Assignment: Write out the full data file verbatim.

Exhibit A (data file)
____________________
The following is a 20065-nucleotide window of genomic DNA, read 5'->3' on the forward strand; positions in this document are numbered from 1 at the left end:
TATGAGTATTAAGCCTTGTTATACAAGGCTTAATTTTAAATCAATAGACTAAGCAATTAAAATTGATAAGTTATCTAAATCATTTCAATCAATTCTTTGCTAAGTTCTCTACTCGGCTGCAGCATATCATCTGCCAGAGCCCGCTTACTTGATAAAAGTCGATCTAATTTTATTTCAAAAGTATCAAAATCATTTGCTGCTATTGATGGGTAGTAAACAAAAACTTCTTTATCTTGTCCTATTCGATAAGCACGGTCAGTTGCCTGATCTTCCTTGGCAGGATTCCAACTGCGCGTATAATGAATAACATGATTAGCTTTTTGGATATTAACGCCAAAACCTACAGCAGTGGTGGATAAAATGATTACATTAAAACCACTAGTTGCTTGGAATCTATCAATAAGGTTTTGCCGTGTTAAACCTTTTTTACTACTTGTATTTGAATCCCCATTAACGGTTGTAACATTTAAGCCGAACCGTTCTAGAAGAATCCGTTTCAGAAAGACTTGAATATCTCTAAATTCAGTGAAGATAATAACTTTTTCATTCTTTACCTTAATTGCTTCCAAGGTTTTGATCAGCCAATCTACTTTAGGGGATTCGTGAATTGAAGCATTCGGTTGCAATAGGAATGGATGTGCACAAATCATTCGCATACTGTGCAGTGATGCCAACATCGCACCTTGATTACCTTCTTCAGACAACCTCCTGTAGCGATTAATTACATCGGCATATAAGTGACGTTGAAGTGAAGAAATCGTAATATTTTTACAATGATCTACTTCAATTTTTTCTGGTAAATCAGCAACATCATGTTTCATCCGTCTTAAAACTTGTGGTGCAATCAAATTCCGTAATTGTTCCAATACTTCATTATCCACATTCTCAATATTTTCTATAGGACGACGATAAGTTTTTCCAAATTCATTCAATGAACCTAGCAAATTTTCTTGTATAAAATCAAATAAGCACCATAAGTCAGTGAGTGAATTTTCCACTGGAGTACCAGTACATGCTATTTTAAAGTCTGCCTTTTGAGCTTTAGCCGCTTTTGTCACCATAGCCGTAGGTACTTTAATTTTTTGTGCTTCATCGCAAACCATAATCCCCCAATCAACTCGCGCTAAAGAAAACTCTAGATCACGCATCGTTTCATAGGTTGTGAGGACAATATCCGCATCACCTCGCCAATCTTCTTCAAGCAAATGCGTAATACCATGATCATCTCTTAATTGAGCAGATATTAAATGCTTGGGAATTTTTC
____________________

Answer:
The following is a 20065-nucleotide window of genomic DNA, read 5'->3' on the forward strand; positions in this document are numbered from 1 at the left end:
TATGAGTATTAAGCCTTGTTATACAAGGCTTAATTTTAAATCAATAGACTAAGCAATTAAAATTGATAAGTTATCTAAATCATTTCAATCAATTCTTTGCTAAGTTCTCTACTCGGCTGCAGCATATCATCTGCCAGAGCCCGCTTACTTGATAAAAGTCGATCTAATTTTATTTCAAAAGTATCAAAATCATTTGCTGCTATTGATGGGTAGTAAACAAAAACTTCTTTATCTTGTCCTATTCGATAAGCACGGTCAGTTGCCTGATCTTCCTTGGCAGGATTCCAACTGCGCGTATAATGAATAACATGATTAGCTTTTTGGATATTAACGCCAAAACCTACAGCAGTGGTGGATAAAATGATTACATTAAAACCACTAGTTGCTTGGAATCTATCAATAAGGTTTTGCCGTGTTAAACCTTTTTTACTACTTGTATTTGAATCCCCATTAACGGTTGTAACATTTAAGCCGAACCGTTCTAGAAGAATCCGTTTCAGAAAGACTTGAATATCTCTAAATTCAGTGAAGATAATAACTTTTTCATTCTTTACCTTAATTGCTTCCAAGGTTTTGATCAGCCAATCTACTTTAGGGGATTCGTGAATTGAAGCATTCGGTTGCAATAGGAATGGATGTGCACAAATCATTCGCATACTGTGCAGTGATGCCAACATCGCACCTTGATTACCTTCTTCAGACAACCTCCTGTAGCGATTAATTACATCGGCATATAAGTGACGTTGAAGTGAAGAAATCGTAATATTTTTACAATGATCTACTTCAATTTTTTCTGGTAAATCAGCAACATCATGTTTCATCCGTCTTAAAACTTGTGGTGCAATCAAATTCCGTAATTGTTCCAATACTTCATTATCCACATTCTCAATATTTTCTATAGGACGACGATAAGTTTTTCCAAATTCATTCAATGAACCTAGCAAATTTTCTTGTATAAAATCAAATAAGCACCATAAGTCAGTGAGTGAATTTTCCACTGGAGTACCAGTACATGCTATTTTAAAGTCTGCCTTTTGAGCTTTAGCCGCTTTTGTCACCATAGCCGTAGGTACTTTAATTTTTTGTGCTTCATCGCAAACCATAATCCCCCAATCAACTCGCGCTAAAGAAAACTCTAGATCACGCATCGTTTCATAGGTTGTGAGGACAATATCCGCATCACCTCGCCAATCTTCTTCAAGCAAATGCGTAATACCATGATCATCTCTTAATTGAGCAGATATTAAATGCTTGGGAATTTTTC